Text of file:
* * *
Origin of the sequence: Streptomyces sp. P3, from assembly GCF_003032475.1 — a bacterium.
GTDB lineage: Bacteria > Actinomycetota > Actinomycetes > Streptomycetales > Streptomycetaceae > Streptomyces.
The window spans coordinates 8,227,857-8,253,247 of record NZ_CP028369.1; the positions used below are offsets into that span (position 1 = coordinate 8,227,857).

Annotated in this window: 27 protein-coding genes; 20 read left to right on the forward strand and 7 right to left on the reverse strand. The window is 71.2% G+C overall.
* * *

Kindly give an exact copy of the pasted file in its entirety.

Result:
Origin of the sequence: Streptomyces sp. P3, from assembly GCF_003032475.1 — a bacterium.
GTDB lineage: Bacteria > Actinomycetota > Actinomycetes > Streptomycetales > Streptomycetaceae > Streptomyces.
The window spans coordinates 8,227,857-8,253,247 of record NZ_CP028369.1; the positions used below are offsets into that span (position 1 = coordinate 8,227,857).

Annotated in this window: 27 protein-coding genes; 20 read left to right on the forward strand and 7 right to left on the reverse strand. The window is 71.2% G+C overall.